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The annual Uni Watch World Series Preview

Clayton Kershaw and the iconic Dodger uniforms are headed back to the World Series. Mike McGinnis/MLB Photos/Getty Images

The Fall Classic, featuring the Los Angeles Dodgers and the Boston Red Sox, begins on Tuesday night, which means it's time for the annual Uni Watch World Series Preview. While others obsess about meaningless stats like WAR, exit velocity and launch angle, we know what you really want -- 10 intriguing factoids about the World Series teams' uniforms. And here they are:

1. Old-school. If you're a fan of classic uniform styling, this year's Series should be to your liking. Both teams have kept their basic look intact for decades, the Sox don't have player names on their home jerseys, the Dodgers don't have a solid-colored alternate jersey in their wardrobe, and neither team has an alternate cap. Heck, even the two stadiums are old-school! If the Sox can stay away from their red and navy alternate jerseys, this Fall Classic should be a traditionalist's delight.

2. Déjà blue. For the third straight year, the National League team's colors include royal blue and the American League team's colors include a darker blue. In 2016, it was the Cubs (royal) against the Indians (navy); in 2017, the Dodgers (royal) and the Astros (navy); and this year it's the Dodgers (royal) and the Red Sox (navy).

This also marks the 13th consecutive World Series in which at least one team's colors include a shade of blue. The last blue-free Series was in 2005, when the Astros (who hadn't yet added navy to their color scheme) faced the White Sox.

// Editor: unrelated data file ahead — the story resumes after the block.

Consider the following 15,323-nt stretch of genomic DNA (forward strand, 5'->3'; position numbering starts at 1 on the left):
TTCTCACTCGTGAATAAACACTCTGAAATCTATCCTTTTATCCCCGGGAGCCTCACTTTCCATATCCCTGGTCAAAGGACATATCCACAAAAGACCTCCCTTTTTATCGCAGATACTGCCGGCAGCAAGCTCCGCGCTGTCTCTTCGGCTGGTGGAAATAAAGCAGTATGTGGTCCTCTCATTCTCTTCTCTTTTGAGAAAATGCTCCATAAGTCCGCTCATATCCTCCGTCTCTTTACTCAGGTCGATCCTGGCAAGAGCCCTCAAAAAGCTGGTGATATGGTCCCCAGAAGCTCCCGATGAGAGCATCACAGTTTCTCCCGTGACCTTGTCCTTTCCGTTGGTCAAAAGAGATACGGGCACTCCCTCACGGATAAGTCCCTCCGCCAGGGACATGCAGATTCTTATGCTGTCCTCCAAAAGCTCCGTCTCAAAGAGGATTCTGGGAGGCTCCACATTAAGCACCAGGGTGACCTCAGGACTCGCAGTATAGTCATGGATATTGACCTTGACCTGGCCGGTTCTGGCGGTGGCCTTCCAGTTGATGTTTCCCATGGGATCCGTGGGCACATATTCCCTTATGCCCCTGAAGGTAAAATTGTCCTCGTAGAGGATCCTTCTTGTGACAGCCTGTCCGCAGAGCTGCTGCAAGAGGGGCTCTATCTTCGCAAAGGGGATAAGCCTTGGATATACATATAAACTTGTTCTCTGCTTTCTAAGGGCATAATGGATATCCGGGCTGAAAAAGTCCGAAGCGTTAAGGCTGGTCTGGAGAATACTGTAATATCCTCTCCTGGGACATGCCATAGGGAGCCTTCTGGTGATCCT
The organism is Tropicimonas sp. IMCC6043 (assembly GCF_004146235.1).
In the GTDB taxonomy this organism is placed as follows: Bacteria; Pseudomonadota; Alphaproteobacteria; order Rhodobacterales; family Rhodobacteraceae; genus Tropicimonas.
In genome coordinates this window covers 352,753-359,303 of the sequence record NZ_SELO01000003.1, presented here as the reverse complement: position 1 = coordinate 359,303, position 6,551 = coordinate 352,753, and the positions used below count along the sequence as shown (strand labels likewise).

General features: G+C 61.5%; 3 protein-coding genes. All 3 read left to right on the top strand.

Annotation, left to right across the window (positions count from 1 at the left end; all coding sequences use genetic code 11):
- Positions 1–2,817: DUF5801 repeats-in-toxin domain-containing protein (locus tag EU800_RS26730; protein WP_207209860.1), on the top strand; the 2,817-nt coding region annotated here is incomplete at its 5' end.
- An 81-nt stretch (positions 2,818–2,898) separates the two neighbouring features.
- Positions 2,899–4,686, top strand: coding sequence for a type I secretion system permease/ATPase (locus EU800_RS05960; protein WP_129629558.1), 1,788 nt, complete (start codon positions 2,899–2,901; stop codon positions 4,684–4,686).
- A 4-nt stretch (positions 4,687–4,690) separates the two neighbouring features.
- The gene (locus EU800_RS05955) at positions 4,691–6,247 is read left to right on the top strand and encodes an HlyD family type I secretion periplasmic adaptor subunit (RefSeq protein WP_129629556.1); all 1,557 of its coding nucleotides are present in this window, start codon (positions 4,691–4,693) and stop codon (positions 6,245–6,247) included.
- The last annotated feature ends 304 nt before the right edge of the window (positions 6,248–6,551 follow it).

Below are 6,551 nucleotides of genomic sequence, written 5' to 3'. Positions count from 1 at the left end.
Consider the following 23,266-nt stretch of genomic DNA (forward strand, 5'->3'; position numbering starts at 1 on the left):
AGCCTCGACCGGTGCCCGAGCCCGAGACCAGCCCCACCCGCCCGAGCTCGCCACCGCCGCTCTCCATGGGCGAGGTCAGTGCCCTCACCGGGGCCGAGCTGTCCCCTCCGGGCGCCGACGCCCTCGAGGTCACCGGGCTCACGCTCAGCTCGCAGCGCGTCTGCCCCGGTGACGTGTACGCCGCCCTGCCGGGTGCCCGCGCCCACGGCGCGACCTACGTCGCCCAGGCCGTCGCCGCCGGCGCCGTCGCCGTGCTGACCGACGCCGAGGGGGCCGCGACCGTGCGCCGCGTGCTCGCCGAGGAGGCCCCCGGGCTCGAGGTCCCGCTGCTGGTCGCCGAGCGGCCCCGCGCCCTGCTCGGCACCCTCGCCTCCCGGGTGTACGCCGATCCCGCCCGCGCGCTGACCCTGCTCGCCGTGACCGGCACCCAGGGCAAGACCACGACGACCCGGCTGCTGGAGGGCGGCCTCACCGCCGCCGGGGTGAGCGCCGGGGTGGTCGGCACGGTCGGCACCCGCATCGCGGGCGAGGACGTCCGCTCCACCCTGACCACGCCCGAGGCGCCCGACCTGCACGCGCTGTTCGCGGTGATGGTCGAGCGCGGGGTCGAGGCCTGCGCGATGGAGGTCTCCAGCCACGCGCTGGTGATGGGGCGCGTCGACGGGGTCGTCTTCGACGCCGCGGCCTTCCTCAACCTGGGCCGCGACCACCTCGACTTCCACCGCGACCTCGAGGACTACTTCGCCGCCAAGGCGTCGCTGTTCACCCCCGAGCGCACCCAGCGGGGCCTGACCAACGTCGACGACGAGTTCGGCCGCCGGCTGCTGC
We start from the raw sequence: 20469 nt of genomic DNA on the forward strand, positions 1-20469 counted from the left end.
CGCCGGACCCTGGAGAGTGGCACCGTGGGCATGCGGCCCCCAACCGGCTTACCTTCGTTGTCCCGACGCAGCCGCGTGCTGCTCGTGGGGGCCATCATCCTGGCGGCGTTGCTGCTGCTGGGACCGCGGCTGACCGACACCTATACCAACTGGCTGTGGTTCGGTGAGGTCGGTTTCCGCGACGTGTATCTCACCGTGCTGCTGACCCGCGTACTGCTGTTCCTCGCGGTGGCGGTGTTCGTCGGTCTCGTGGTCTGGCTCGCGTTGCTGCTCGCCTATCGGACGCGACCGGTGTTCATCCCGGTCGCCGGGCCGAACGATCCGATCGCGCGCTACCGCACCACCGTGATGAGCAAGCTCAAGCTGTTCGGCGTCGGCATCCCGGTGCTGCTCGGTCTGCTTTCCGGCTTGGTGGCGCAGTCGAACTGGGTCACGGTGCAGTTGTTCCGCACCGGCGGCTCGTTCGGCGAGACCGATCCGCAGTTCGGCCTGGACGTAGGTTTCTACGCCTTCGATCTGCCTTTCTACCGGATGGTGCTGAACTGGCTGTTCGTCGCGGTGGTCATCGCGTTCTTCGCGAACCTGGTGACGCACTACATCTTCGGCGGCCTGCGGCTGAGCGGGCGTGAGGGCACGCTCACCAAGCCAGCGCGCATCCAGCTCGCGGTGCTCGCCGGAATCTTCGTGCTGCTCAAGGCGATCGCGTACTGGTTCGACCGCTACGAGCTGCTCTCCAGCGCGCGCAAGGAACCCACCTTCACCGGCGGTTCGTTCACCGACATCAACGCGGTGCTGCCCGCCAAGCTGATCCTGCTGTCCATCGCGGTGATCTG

3. October surprise. If you watched the Dodgers during the NLDS and NLCS, you may have noticed shortstop Manny Machado's undershirt showing through his jersey. The base-layer design appeared to feature a very Orioles-esque script "O," leading many fans to surmise that Machado was wearing one of his old Baltimore undershirts. That would certainly make for an interesting subplot, but he was actually wearing one of the several October-themed shirts that MLB produced for the postseason.

4. Capping it off. Red Sox pitcher David Price doesn't like wearing a squatchee -- the little button on the top of a baseball cap. He calls it the "ouch button," because he's 6-foot-5 and sometimes hits his head on the top of the dugout, so the button and the rivet that holds it in place can be annoying. For the past several years, he's had the squatchee removed from his caps, but seasoned uni-watchers were surprised to see him going squatchee-clad for his two starts in the ALCS -- which happened to be the best two postseason starts of his career. That creates an interesting situation for the World Series: Will squatchee superstition win out over "ouch button" phobia? Stay tuned. (For more on the term "squatchee," look here.)

5. Red letter number day. Many fans over the years have wondered why the Dodgers' jerseys feature those red numbers on the front, which they've been wearing since 1952. After all, red doesn't appear anywhere else on their uniforms, so why have the red numbers?